A Washington man fatally shot his estranged wife last week while she sat with her mother and three children in a minivan at an elementary school.
Police said Keland Hill opened fire with a semi-automatic pistol on his wife Tiffany Hill’s Toyota van on Nov. 26, fatally striking his spouse, before leading police to a highly trafficked intersection, where he exited his vehicle and shot himself in the head.
“A short pursuit ensued, he stopped at one of the busiest intersections in the county, got out of the vehicle, ended up putting the gun to his head, and committed suicide as law enforcement was challenging him,” Sgt. Brent Waddell, a spokesperson for Clark County Sheriff’s Office, told Oxygen.com.
Police said the suicide occurred at the intersection of Andresen Road and Padden Parkway in Vancouver. The man’s wife was transported to the hospital where she was also pronounced dead.
Tiffany Hill’s mother survived the attack with “non-life threatening” injuries, police said. She had been shot three times, according to the victim’s family. Hall's three children were unharmed in the shooting. The shooting took place outside Sarah J. Anderson Elementary School in Vancouver around 3:15 p.m., shortly after classes were dismissed for the day.
“It’s very horrific,” Waddell added. “This whole incident impacts not only the victims’ family but the supsects’ family, the school district, it impacts the whole community. It is unfortunately very impactful.”
Waddell said investigators are still working to piece together a timeline, but more importantly, they’re trying to ascertain where Hill, who was a convicted felon, was able to purchase a firearm.
“We’re working hard to trace down the gun and possibly who provided the gun for him,” Waddell explained.
The police spokesperson said Hill had attempted to buy a gun outside Portland last month but his paperwork was denied due to his criminal history.
“He illegally obtained it somehow,” Waddell said.
Officials for Sarah J. Anderson Elementary School said counseling services will be available to students and staff this week and that the school was adding additional security.
“Our thoughts are with the victims, students, families, staff and the entire Anderson community,” school district officials said in a statement last week. “We will support them however we can.”
According to court documents, the couple’s marriage was marred by domestic violence — and at the time of her death, Tiffany Hill had an active restraining order against her husband.
“I fear for my life,” Tiffany Hill wrote in a court petition obtained by Oxygen.com. “He continues to violate the no contact order and I know is getting angrier. He knows the only way to get to me is through the children. I fear for my children’s safety.”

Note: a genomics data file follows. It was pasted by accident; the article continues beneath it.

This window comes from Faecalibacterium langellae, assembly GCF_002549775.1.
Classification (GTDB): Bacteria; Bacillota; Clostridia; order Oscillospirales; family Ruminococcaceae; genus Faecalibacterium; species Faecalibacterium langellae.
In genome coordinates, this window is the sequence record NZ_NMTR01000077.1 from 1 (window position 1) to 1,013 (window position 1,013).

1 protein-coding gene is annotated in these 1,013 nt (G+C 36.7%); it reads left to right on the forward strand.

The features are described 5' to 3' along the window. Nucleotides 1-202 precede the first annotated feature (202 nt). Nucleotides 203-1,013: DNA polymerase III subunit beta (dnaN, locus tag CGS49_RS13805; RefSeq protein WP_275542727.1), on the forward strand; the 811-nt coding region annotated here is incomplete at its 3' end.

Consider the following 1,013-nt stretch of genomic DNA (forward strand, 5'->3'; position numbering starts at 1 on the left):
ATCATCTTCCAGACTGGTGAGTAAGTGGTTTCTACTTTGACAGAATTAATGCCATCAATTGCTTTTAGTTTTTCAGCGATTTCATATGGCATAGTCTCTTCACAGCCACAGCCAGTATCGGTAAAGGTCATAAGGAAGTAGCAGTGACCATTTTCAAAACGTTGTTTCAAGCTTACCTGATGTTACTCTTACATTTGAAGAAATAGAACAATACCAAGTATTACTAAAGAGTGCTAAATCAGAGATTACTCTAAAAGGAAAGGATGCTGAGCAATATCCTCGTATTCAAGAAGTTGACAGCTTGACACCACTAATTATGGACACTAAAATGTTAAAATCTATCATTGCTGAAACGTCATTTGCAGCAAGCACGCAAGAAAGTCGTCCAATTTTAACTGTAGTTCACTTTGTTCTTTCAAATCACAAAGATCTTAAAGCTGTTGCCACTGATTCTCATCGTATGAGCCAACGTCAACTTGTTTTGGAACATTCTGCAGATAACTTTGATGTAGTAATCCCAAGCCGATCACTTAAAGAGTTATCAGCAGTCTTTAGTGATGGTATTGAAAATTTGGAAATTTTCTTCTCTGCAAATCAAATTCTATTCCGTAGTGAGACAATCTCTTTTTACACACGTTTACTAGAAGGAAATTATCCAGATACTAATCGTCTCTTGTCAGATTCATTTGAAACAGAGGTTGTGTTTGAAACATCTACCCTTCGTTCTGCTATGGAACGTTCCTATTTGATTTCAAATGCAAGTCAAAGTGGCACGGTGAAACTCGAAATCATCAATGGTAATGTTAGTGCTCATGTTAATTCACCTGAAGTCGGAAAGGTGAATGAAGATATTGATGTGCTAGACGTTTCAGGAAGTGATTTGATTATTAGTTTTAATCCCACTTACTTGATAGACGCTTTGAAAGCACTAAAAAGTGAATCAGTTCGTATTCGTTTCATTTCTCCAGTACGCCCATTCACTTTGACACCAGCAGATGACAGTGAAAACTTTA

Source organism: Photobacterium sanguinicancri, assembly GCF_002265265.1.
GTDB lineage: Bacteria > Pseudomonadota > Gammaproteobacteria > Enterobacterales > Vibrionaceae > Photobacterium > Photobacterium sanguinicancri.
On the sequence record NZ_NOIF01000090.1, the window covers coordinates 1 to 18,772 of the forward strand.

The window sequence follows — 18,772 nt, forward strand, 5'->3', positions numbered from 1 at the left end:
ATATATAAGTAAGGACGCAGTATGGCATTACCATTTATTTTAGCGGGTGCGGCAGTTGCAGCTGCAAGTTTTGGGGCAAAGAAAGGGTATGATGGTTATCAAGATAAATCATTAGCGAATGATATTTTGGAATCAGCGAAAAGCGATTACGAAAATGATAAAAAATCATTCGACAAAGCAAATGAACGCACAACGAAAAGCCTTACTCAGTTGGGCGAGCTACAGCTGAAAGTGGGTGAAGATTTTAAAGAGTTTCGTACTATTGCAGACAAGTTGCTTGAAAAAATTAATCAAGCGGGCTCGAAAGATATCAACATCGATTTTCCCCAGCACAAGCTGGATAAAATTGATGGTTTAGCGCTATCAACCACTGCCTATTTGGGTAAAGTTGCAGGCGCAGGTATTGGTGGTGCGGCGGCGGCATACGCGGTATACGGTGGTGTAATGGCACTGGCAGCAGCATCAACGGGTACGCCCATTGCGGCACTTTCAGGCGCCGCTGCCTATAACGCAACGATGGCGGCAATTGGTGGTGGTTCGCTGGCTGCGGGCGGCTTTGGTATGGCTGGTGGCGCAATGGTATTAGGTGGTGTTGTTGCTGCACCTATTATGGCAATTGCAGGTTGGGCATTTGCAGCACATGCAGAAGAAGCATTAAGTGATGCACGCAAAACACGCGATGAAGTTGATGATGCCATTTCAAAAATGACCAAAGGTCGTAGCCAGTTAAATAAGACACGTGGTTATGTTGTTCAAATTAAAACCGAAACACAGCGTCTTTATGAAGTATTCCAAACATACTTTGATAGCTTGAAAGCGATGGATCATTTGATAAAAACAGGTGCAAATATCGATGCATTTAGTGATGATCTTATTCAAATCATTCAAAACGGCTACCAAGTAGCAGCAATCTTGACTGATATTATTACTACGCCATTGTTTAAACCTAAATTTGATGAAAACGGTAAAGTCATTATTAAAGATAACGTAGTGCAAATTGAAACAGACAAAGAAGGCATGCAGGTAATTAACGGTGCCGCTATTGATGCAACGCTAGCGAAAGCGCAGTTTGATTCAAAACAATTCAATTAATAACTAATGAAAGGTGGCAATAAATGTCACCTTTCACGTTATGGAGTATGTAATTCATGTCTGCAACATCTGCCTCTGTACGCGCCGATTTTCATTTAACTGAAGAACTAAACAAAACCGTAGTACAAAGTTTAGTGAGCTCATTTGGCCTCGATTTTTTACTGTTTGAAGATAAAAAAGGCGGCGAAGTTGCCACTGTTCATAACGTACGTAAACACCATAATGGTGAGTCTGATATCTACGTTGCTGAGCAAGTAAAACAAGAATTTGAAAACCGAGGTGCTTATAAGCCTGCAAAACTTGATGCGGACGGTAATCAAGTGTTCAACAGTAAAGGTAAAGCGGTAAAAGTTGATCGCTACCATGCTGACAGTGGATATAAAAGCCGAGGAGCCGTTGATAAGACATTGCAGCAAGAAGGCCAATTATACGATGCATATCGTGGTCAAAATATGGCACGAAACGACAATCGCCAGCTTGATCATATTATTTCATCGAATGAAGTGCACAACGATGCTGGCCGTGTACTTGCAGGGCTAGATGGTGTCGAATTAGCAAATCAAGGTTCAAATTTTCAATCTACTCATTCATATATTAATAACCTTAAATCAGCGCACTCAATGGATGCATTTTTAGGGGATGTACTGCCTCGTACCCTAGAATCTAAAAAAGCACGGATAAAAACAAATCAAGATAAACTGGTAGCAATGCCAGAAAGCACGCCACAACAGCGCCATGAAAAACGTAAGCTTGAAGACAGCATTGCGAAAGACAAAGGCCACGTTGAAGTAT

The restraining order stemmed from a September incident when Keland Hill allegedly locked his wife out of a bedroom, threw her against a wall, chased her down a flight of stairs into a garage, and took her phone away when she tried dialing 911.
The Washington mother said that her husband then began cursing at her in front of her children — and later became violent — after she “didn’t say ‘hi’ to him,” court documents stated. She suffered a concussion and had required physical therapy following the domestic incident.
“My seven-year-old son saw this,” she also wrote.
She described her now-dead husband as weighing over 300 pounds.
“He uses his body as a weapon,” she described.
Tiffany Hill also admitted that North Carolina authorities had perviously charged Keland with attempted murder in connection to a separate past violent altercation between the married couple.
“He got me to drop the charges,” she stated. “He has done this countless times.”
The woman’s family described her as a “mother, a sister, a daughter, who “did not deserve to go this way” in a GoFundMe post last week.
“Our family is devastated,” wrote Tiffany Hill’s sister, Tabitha Ojeda. “The road the children have ahead of them is not an easy one.”
Tiffany was also a military veteran, her family said.
“My sister was a warrior, she fought for our country, she made people laugh and brightened every room she went into,” Ojeda added.
Oxygen.com was unable to immediately reach Ojeda on Monday.
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